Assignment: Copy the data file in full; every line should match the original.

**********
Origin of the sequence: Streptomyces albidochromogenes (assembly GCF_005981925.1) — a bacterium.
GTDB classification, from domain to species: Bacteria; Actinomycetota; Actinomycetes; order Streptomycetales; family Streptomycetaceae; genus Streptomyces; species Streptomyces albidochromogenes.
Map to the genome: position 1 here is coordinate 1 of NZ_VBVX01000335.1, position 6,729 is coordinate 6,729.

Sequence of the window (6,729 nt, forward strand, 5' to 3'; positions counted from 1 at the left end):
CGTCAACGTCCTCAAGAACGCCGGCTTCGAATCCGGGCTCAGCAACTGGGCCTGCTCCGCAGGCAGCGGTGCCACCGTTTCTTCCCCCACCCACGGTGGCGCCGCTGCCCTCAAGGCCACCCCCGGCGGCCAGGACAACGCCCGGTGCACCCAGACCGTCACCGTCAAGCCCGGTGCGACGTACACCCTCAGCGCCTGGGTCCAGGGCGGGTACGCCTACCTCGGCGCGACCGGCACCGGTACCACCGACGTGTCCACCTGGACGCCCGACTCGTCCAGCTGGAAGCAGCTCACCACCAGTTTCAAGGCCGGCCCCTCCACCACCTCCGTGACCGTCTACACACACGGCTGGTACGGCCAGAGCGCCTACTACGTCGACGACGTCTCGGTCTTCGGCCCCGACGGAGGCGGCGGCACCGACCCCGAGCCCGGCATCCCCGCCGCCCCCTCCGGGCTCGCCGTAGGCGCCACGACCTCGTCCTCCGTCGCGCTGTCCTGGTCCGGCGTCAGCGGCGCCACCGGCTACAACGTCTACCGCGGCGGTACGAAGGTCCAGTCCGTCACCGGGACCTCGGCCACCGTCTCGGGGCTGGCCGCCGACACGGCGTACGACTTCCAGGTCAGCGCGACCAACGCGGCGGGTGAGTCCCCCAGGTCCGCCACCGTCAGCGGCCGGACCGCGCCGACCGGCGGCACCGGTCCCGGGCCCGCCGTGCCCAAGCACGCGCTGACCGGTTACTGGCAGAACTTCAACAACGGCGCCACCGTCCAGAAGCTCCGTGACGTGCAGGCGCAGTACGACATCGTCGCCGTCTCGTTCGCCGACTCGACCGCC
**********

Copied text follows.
Origin of the sequence: Streptomyces albidochromogenes (assembly GCF_005981925.1) — a bacterium.
GTDB classification, from domain to species: Bacteria; Actinomycetota; Actinomycetes; order Streptomycetales; family Streptomycetaceae; genus Streptomyces; species Streptomyces albidochromogenes.
Map to the genome: position 1 here is coordinate 1 of NZ_VBVX01000335.1, position 6,729 is coordinate 6,729.

Sequence of the window (6,729 nt, forward strand, 5' to 3'; positions counted from 1 at the left end):
CGTCAACGTCCTCAAGAACGCCGGCTTCGAATCCGGGCTCAGCAACTGGGCCTGCTCCGCAGGCAGCGGTGCCACCGTTTCTTCCCCCACCCACGGTGGCGCCGCTGCCCTCAAGGCCACCCCCGGCGGCCAGGACAACGCCCGGTGCACCCAGACCGTCACCGTCAAGCCCGGTGCGACGTACACCCTCAGCGCCTGGGTCCAGGGCGGGTACGCCTACCTCGGCGCGACCGGCACCGGTACCACCGACGTGTCCACCTGGACGCCCGACTCGTCCAGCTGGAAGCAGCTCACCACCAGTTTCAAGGCCGGCCCCTCCACCACCTCCGTGACCGTCTACACACACGGCTGGTACGGCCAGAGCGCCTACTACGTCGACGACGTCTCGGTCTTCGGCCCCGACGGAGGCGGCGGCACCGACCCCGAGCCCGGCATCCCCGCCGCCCCCTCCGGGCTCGCCGTAGGCGCCACGACCTCGTCCTCCGTCGCGCTGTCCTGGTCCGGCGTCAGCGGCGCCACCGGCTACAACGTCTACCGCGGCGGTACGAAGGTCCAGTCCGTCACCGGGACCTCGGCCACCGTCTCGGGGCTGGCCGCCGACACGGCGTACGACTTCCAGGTCAGCGCGACCAACGCGGCGGGTGAGTCCCCCAGGTCCGCCACCGTCAGCGGCCGGACCGCGCCGACCGGCGGCACCGGTCCCGGGCCCGCCGTGCCCAAGCACGCGCTGACCGGTTACTGGCAGAACTTCAACAACGGCGCCACCGTCCAGAAGCTCCGTGACGTGCAGGCGCAGTACGACATCGTCGCCGTCTCGTTCGCCGACTCGACCGCC